Quest for the perfect file syncing solution

Category: Linux

Attempts at getting ownCloud and Seafile working on a Raspberry Pi

Lately I've been playing with owncloud and Seafile, both open source self-hosted file sync server software. I've used Dropbox for several years and don't feel like trusting them with my data anymore, mainly because a load of files mysteriously went missing at one point (although there were recovered), and of course after their reputation has been tainted since taking on Condoleezza Rice.

My requirements were quite simple:

  1. Must run well on a Raspberry Pi
  2. Have Windows and Linux clients (Android is a bonus)
  3. Be able to sync my entire photo collection which currently occupys 210Gb on my Windows machine

ownCloudownCloud

Version: 6.0.3

After hearing good things on the FLOSS Weekly podcast, I thought I'd check out ownCloud first. There are posts that guide you through installing it on the Pi, which would imply that some people are using it successfully. I never got it to sync my large photo collection, it was just too slow and never finished even after a day. The UI was painfully slow as well, despite doing everything I could to get the maximum performance - installing PHP 5.5 with OpCache and using Nginx instead of Apache. I guess that people using it on a Raspberry Pi don't expect too much more than syncing a relatively small stash of documents across their computers, which it could do just fine without relying on the UI too much.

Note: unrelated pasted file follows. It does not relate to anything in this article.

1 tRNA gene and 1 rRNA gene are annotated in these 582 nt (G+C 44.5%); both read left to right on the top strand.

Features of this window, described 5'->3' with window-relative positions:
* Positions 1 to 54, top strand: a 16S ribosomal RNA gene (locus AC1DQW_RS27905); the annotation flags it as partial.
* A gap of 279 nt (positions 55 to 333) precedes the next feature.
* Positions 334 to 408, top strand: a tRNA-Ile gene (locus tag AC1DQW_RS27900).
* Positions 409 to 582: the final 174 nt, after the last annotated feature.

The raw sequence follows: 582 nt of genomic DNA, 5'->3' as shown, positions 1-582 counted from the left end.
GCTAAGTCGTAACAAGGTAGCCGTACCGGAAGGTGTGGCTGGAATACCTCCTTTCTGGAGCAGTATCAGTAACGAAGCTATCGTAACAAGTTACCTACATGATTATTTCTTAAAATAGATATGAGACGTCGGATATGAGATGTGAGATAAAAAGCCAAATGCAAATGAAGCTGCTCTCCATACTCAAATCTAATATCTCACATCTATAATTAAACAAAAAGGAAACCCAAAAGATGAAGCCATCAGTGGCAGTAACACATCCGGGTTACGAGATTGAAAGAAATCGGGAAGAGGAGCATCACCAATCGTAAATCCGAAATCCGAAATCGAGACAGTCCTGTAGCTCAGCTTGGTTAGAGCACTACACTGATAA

SeafileSeafile

Version: 3.0.2

Written in Python, the Raspberry Pi's language of choice, is Seafile. I'm happy to say that there were no performance issues here, the UI (both web and client) performed without issue, and the file syncing itself was reasonable. One of the things I liked over ownCloud is that you can create many libraries and choose which ones you sync, instead of having one big library. One downside to Seafile though is that there are no packaged installers for Linux, the installation uses shell scripts and installs to your home directory. Also it was not a straightforward process, mainly because there are a variety of ways to set it up.

Large library sync

After leaving the photo library syncing overnight, I got the 210Gb library uploaded to the Pi, which showed a green checkmark on the client, nice! Things were going very smoothly until I realised that in the seafile data folder, the disk usage was through the roof! It turns out that there is some intensive caching going on during the sync which can consume almost the same size as the library. The "fix" for this is that once the sync has completed, you must restart the client, and it will slowly release the cache.

Not so perfect

Problems soon arose as a result of this caching, on my laptop, running Arch Linux, the sync failed when the disk became full, and no amount of restarting the client after de-syncing the library would free it. My only option was to delete the entire seafile data folder and sync all of the libraries again. 

It's a shame but this type of software is still relatively new in the open source community, Dropbox first came about in 2008, and since then domestic internet speeds have improved greatly making own hosted solutions viable. Both projects are under active development, so I'm hoping that things will improve.

In the meantime, I'll keep using Seafile, but not for my photos.

Honourable Mentions

Some other projects that offer similar file sync functionality but didn't fit the bill for one reason or another.

Sparkleshare

BitTorrent Sync

SpiderOak

git-annex

Wednesday April 30, 2014

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